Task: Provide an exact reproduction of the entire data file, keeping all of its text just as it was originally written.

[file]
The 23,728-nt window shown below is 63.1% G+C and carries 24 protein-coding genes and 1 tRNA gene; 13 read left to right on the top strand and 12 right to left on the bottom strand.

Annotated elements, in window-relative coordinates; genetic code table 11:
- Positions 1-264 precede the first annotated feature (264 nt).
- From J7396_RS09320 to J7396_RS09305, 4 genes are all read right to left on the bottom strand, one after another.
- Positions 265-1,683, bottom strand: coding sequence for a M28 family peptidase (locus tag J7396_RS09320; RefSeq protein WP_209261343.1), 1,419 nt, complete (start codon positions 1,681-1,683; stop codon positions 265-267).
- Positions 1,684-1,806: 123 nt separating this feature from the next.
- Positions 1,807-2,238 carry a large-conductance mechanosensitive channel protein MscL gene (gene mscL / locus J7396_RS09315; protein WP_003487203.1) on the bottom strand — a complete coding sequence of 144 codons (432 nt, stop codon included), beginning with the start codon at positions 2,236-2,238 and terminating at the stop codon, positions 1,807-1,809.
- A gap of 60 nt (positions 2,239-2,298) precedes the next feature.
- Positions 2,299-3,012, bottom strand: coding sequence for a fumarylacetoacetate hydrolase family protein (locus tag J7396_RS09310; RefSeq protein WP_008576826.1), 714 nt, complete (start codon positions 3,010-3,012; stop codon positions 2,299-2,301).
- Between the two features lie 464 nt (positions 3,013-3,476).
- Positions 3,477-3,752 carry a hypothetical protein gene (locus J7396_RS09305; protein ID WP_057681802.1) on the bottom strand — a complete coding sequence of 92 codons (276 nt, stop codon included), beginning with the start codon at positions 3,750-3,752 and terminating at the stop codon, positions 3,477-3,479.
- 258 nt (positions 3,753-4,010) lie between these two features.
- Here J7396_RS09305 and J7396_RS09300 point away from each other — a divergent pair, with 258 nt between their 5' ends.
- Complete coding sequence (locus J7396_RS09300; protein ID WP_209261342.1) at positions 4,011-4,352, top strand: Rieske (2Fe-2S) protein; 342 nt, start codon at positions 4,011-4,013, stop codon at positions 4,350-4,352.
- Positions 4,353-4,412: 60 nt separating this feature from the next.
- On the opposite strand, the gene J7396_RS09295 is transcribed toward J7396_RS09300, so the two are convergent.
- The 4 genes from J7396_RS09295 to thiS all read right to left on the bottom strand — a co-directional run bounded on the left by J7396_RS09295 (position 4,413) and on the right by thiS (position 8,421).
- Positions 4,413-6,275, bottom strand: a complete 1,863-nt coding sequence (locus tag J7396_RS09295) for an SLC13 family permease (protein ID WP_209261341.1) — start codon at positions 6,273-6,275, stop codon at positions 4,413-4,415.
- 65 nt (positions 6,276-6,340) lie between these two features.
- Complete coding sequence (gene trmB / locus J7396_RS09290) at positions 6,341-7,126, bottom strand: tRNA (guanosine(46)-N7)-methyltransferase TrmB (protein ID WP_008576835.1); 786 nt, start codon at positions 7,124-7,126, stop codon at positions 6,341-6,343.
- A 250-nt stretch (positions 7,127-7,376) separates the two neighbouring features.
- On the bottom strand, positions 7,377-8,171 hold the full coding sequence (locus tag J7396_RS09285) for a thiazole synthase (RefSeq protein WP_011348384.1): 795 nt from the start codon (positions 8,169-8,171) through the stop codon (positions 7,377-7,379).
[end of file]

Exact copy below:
The 23,728-nt window shown below is 63.1% G+C and carries 24 protein-coding genes and 1 tRNA gene; 13 read left to right on the top strand and 12 right to left on the bottom strand.

Annotated elements, in window-relative coordinates; genetic code table 11:
- Positions 1-264 precede the first annotated feature (264 nt).
- From J7396_RS09320 to J7396_RS09305, 4 genes are all read right to left on the bottom strand, one after another.
- Positions 265-1,683, bottom strand: coding sequence for a M28 family peptidase (locus tag J7396_RS09320; RefSeq protein WP_209261343.1), 1,419 nt, complete (start codon positions 1,681-1,683; stop codon positions 265-267).
- Positions 1,684-1,806: 123 nt separating this feature from the next.
- Positions 1,807-2,238 carry a large-conductance mechanosensitive channel protein MscL gene (gene mscL / locus J7396_RS09315; protein WP_003487203.1) on the bottom strand — a complete coding sequence of 144 codons (432 nt, stop codon included), beginning with the start codon at positions 2,236-2,238 and terminating at the stop codon, positions 1,807-1,809.
- A gap of 60 nt (positions 2,239-2,298) precedes the next feature.
- Positions 2,299-3,012, bottom strand: coding sequence for a fumarylacetoacetate hydrolase family protein (locus tag J7396_RS09310; RefSeq protein WP_008576826.1), 714 nt, complete (start codon positions 3,010-3,012; stop codon positions 2,299-2,301).
- Between the two features lie 464 nt (positions 3,013-3,476).
- Positions 3,477-3,752 carry a hypothetical protein gene (locus J7396_RS09305; protein ID WP_057681802.1) on the bottom strand — a complete coding sequence of 92 codons (276 nt, stop codon included), beginning with the start codon at positions 3,750-3,752 and terminating at the stop codon, positions 3,477-3,479.
- 258 nt (positions 3,753-4,010) lie between these two features.
- Here J7396_RS09305 and J7396_RS09300 point away from each other — a divergent pair, with 258 nt between their 5' ends.
- Complete coding sequence (locus J7396_RS09300; protein ID WP_209261342.1) at positions 4,011-4,352, top strand: Rieske (2Fe-2S) protein; 342 nt, start codon at positions 4,011-4,013, stop codon at positions 4,350-4,352.
- Positions 4,353-4,412: 60 nt separating this feature from the next.
- On the opposite strand, the gene J7396_RS09295 is transcribed toward J7396_RS09300, so the two are convergent.
- The 4 genes from J7396_RS09295 to thiS all read right to left on the bottom strand — a co-directional run bounded on the left by J7396_RS09295 (position 4,413) and on the right by thiS (position 8,421).
- Positions 4,413-6,275, bottom strand: a complete 1,863-nt coding sequence (locus tag J7396_RS09295) for an SLC13 family permease (protein ID WP_209261341.1) — start codon at positions 6,273-6,275, stop codon at positions 4,413-4,415.
- 65 nt (positions 6,276-6,340) lie between these two features.
- Complete coding sequence (gene trmB / locus J7396_RS09290) at positions 6,341-7,126, bottom strand: tRNA (guanosine(46)-N7)-methyltransferase TrmB (protein ID WP_008576835.1); 786 nt, start codon at positions 7,124-7,126, stop codon at positions 6,341-6,343.
- A 250-nt stretch (positions 7,127-7,376) separates the two neighbouring features.
- On the bottom strand, positions 7,377-8,171 hold the full coding sequence (locus tag J7396_RS09285) for a thiazole synthase (RefSeq protein WP_011348384.1): 795 nt from the start codon (positions 8,169-8,171) through the stop codon (positions 7,377-7,379).